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Aug 03
in Underwater, Publications, Conservation, Photo Stories 0 Comments freediving, marine biology, research
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Patagonian Giants

Right whales historically have had a hard time like many other whale species. Humans hunted them almost to extinction in their greed for whale oil. There are actually two species of right whales, the Northern Right whales and Southern Right whales (populations are dispersed over different pockets of our oceans.

The Southern Right Whale population has been recovering well from overexploitation that ended in the eighties (1986) and is referred to as "Ballena Franca Austral" in Argentina. The population in Argentina has been growing at a fast rate since the end of the whaling days although that growth is slowing down currently. The North Atlantic Right Whales however have a much harder time coming back to their original numbers. Human influences like ship strikes and entanglement in fishing gear are taking a toll on the recovery of this population.

The peninsula Valdez is a safe haven for many marine animals. It is a birthing ground for southern sealions, elephant seals, magellanic penguins and for the Southern Right Whales. The right whales find calm, warm waters that protect them from orca that hunt marine mammals on the outskirts of the peninsula. The shallow depths of the bay make sure predators like orca can not attack from below. Also they provide for the ideal nursing ground for their calfs that need to build up fat reserves before their first journey south to Antarctic waters.

Images of this portfolio are taken in the national park of Peninsula Valdez in Patagonia under permit of the government of the province of Chubut.

Groundbreaking research on the Southern Right Whales was conducted in Patagonia by the famous scientist named Roger Payne. We visited the research station which is located on a remote beach on a stretch of land owned by the Argentinian Navy. Roger Payne was not the least of whale researchers. Roger discovered in 1967 that humpback whales actually sing and played an important role in ending commercial whaling. Roger pioneered the research that now is continued by Mariano Sironi and other scientists.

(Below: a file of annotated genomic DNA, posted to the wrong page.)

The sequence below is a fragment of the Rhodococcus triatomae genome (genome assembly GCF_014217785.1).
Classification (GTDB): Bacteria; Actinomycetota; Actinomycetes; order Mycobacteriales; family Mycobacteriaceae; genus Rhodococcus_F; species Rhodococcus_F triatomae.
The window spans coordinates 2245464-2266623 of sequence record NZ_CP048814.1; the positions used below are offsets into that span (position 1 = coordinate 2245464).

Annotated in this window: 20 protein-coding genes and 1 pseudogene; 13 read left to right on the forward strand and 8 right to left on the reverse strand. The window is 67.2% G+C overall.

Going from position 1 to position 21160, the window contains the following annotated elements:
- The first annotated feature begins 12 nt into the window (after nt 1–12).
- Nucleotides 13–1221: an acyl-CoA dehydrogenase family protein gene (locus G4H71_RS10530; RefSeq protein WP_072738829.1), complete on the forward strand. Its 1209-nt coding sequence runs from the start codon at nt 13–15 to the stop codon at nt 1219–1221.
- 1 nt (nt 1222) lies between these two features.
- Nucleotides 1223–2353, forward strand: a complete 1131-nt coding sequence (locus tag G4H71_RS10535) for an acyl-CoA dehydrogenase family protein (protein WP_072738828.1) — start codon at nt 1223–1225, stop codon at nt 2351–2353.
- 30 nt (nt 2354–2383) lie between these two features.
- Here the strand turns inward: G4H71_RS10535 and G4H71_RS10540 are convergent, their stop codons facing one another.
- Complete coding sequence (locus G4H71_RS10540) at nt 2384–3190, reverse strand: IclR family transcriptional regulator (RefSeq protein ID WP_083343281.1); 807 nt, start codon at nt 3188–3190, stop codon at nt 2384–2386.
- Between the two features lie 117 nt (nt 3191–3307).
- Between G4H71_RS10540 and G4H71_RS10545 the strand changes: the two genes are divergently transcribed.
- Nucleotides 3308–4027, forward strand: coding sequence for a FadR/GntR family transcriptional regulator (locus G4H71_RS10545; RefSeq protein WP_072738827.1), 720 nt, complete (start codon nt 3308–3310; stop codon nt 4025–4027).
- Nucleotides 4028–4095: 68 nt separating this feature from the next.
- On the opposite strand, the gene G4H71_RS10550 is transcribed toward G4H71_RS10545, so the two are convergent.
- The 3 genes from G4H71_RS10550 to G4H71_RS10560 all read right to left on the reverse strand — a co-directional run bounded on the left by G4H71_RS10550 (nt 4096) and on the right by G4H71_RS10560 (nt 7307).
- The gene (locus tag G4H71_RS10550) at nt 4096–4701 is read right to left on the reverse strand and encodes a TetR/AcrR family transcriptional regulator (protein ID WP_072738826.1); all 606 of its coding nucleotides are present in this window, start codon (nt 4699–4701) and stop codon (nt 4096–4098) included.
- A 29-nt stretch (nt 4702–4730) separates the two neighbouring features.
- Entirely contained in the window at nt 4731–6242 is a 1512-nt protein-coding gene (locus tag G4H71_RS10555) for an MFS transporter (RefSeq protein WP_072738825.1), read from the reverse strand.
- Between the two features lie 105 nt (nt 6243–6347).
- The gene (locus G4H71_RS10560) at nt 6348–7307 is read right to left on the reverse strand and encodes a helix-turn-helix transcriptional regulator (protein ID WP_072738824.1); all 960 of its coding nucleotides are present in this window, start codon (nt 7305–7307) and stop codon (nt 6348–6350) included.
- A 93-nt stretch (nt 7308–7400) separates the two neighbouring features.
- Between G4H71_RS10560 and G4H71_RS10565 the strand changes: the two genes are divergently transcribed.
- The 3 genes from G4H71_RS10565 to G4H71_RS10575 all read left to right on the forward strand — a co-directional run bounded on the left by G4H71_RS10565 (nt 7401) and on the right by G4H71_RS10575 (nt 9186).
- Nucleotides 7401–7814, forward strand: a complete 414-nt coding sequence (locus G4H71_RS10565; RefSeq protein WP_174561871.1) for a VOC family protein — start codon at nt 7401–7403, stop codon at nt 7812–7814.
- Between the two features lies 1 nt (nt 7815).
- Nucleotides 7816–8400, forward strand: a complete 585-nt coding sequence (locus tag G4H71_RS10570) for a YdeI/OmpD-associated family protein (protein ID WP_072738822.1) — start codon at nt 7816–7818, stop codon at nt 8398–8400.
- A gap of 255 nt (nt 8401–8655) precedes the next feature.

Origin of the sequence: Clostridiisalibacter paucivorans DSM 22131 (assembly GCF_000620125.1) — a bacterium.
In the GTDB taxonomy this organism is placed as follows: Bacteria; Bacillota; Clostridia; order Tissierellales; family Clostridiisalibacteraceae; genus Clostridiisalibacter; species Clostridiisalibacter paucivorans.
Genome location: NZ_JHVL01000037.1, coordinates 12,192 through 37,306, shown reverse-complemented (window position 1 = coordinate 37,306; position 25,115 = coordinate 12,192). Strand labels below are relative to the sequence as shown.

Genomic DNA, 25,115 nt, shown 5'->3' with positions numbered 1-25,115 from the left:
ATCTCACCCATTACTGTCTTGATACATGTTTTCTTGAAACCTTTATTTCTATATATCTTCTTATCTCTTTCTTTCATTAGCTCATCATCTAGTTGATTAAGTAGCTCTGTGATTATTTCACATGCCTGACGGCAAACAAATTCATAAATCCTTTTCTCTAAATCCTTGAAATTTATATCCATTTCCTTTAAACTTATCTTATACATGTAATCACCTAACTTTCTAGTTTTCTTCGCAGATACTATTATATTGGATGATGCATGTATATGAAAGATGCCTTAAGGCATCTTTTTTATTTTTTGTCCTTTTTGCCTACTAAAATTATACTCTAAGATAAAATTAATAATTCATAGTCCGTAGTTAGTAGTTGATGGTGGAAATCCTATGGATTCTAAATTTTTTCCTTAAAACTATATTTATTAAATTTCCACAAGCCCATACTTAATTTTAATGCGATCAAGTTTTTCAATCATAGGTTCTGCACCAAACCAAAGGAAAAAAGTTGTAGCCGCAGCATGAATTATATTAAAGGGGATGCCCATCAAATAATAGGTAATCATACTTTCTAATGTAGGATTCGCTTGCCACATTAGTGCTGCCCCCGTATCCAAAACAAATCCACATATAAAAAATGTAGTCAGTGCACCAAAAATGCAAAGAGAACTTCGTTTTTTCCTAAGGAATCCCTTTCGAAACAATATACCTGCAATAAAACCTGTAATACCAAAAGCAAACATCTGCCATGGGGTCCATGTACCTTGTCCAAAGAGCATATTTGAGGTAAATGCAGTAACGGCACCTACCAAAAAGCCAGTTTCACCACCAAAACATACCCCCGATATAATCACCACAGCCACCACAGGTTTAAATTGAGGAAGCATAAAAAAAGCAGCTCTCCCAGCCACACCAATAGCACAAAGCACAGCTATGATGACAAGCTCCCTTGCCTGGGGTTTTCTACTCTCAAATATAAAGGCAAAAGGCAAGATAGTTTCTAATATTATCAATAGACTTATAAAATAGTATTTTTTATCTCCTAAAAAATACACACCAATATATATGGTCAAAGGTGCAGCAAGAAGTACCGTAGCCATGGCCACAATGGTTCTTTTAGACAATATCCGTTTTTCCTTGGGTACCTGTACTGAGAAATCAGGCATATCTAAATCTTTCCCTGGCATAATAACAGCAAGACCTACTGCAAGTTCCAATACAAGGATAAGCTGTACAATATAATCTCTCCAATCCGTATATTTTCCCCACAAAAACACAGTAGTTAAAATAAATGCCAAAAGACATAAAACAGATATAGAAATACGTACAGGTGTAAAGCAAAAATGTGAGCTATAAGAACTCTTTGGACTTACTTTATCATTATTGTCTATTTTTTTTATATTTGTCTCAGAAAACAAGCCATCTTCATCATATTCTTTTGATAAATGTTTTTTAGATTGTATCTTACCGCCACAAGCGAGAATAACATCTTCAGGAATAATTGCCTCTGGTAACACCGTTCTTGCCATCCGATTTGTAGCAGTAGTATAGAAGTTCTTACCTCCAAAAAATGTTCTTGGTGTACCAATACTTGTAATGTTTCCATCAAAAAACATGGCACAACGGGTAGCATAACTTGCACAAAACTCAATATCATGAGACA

The research station still contains many of Rogers belongings. It was amazing to see with how much care Mariano handled the belongings of the family Payne, as if they could return any time. For us it was great to have a look into whale research history. The original catalog in which the very first identified whale was recorded, took us right back to 1967.

Genetics research has also reached this remotely located research station although some logistical issues had to be overcome. The research team showed us the steel container which was filled with liquid nitrogen and was holding the samples they had collected. Fun fact: the little packages in which the whaleskin/blubber are stored, are actually created from an ordinary panty hose!

The catalog also contained small B&W images of right whale heads, which were (and still are) used to identify whales. Nowadays the matching is done using software, but imagine how that must have been in the old days! The white patches on the top and sides of the heads of right whales are used to identify individual whales. These patches are formed by small crustaceans called ciamids (aka whale lice) that stick to calluses. The density of the colony of these animals is imense and only visible from close range. Apparently there are three types of Ciamids which vary in color. On adult whales you will find the white ciamids, but on dying or injured whales as well as on young calfs orange ciamids are found (check out one of the photos in the portfolio above). Ciamids have never been found elsewhere so are assumed to exclusively live on whales for the duration of their lives. 

One of the most special things we observed during our stay were two almost completely white calfs and their mothers in the Golfo Nuevo. The two white calfs belong to a special few calfs that are born each year in Patagonia. The calfs are actually partial albino's, meaning that they will not stay white all of their lives. The calves have a shortage of pigmentation, but mostly turn grey (sometimes even black) already in their first year. It literally was a dream come true to photograph this special "freak" of nature...

All images have been taken under permit of the government of the province of Chubut.

Images of this portfolio have been featured in an article of the August 2018 edition of Duiken magazine.

joostvanuffelen's picture
About the Author:
Joost loves the oceans, travelling and (underwater)photography. Combining those three elements he creates ocean art, travel reports and ocean photo stories...

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